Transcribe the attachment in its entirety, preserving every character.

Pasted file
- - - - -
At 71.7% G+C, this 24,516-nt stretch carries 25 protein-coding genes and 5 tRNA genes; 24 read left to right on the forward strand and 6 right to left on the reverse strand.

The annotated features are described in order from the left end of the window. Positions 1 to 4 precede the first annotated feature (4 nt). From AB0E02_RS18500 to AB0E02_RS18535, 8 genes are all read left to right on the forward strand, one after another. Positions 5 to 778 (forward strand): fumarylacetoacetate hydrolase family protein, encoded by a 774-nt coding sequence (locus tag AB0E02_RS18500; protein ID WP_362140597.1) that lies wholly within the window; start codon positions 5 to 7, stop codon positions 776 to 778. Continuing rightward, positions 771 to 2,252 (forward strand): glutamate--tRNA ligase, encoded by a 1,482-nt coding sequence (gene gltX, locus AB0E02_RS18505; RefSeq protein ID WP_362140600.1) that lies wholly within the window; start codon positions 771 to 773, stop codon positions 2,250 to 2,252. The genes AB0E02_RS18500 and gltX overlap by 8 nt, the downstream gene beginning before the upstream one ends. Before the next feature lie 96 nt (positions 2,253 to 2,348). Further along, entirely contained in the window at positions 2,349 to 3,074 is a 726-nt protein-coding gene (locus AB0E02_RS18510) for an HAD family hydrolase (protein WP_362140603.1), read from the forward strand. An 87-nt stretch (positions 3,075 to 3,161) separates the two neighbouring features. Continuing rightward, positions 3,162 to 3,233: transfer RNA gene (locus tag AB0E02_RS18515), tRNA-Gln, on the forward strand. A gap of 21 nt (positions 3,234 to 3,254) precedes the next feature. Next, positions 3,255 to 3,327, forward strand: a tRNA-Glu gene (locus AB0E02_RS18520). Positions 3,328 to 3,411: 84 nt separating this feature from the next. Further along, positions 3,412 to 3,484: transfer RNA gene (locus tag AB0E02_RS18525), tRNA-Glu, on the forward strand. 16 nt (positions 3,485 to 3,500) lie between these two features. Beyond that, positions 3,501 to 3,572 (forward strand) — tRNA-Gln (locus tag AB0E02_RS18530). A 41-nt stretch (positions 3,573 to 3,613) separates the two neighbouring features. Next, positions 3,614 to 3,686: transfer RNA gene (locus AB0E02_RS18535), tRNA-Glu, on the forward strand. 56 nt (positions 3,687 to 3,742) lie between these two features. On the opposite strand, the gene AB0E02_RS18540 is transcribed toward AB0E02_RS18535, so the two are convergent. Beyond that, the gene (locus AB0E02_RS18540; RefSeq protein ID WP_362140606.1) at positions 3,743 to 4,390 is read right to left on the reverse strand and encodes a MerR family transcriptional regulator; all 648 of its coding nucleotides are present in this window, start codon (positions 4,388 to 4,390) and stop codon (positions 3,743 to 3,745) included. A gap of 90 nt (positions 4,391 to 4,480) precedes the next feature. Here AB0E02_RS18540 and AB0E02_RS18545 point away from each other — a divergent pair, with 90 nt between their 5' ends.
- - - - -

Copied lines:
At 71.7% G+C, this 24,516-nt stretch carries 25 protein-coding genes and 5 tRNA genes; 24 read left to right on the forward strand and 6 right to left on the reverse strand.

The annotated features are described in order from the left end of the window. Positions 1 to 4 precede the first annotated feature (4 nt). From AB0E02_RS18500 to AB0E02_RS18535, 8 genes are all read left to right on the forward strand, one after another. Positions 5 to 778 (forward strand): fumarylacetoacetate hydrolase family protein, encoded by a 774-nt coding sequence (locus tag AB0E02_RS18500; protein ID WP_362140597.1) that lies wholly within the window; start codon positions 5 to 7, stop codon positions 776 to 778. Continuing rightward, positions 771 to 2,252 (forward strand): glutamate--tRNA ligase, encoded by a 1,482-nt coding sequence (gene gltX, locus AB0E02_RS18505; RefSeq protein ID WP_362140600.1) that lies wholly within the window; start codon positions 771 to 773, stop codon positions 2,250 to 2,252. The genes AB0E02_RS18500 and gltX overlap by 8 nt, the downstream gene beginning before the upstream one ends. Before the next feature lie 96 nt (positions 2,253 to 2,348). Further along, entirely contained in the window at positions 2,349 to 3,074 is a 726-nt protein-coding gene (locus AB0E02_RS18510) for an HAD family hydrolase (protein WP_362140603.1), read from the forward strand. An 87-nt stretch (positions 3,075 to 3,161) separates the two neighbouring features. Continuing rightward, positions 3,162 to 3,233: transfer RNA gene (locus tag AB0E02_RS18515), tRNA-Gln, on the forward strand. A gap of 21 nt (positions 3,234 to 3,254) precedes the next feature. Next, positions 3,255 to 3,327, forward strand: a tRNA-Glu gene (locus AB0E02_RS18520). Positions 3,328 to 3,411: 84 nt separating this feature from the next. Further along, positions 3,412 to 3,484: transfer RNA gene (locus tag AB0E02_RS18525), tRNA-Glu, on the forward strand. 16 nt (positions 3,485 to 3,500) lie between these two features. Beyond that, positions 3,501 to 3,572 (forward strand) — tRNA-Gln (locus tag AB0E02_RS18530). A 41-nt stretch (positions 3,573 to 3,613) separates the two neighbouring features. Next, positions 3,614 to 3,686: transfer RNA gene (locus AB0E02_RS18535), tRNA-Glu, on the forward strand. 56 nt (positions 3,687 to 3,742) lie between these two features. On the opposite strand, the gene AB0E02_RS18540 is transcribed toward AB0E02_RS18535, so the two are convergent. Beyond that, the gene (locus AB0E02_RS18540; RefSeq protein ID WP_362140606.1) at positions 3,743 to 4,390 is read right to left on the reverse strand and encodes a MerR family transcriptional regulator; all 648 of its coding nucleotides are present in this window, start codon (positions 4,388 to 4,390) and stop codon (positions 3,743 to 3,745) included. A gap of 90 nt (positions 4,391 to 4,480) precedes the next feature. Here AB0E02_RS18540 and AB0E02_RS18545 point away from each other — a divergent pair, with 90 nt between their 5' ends.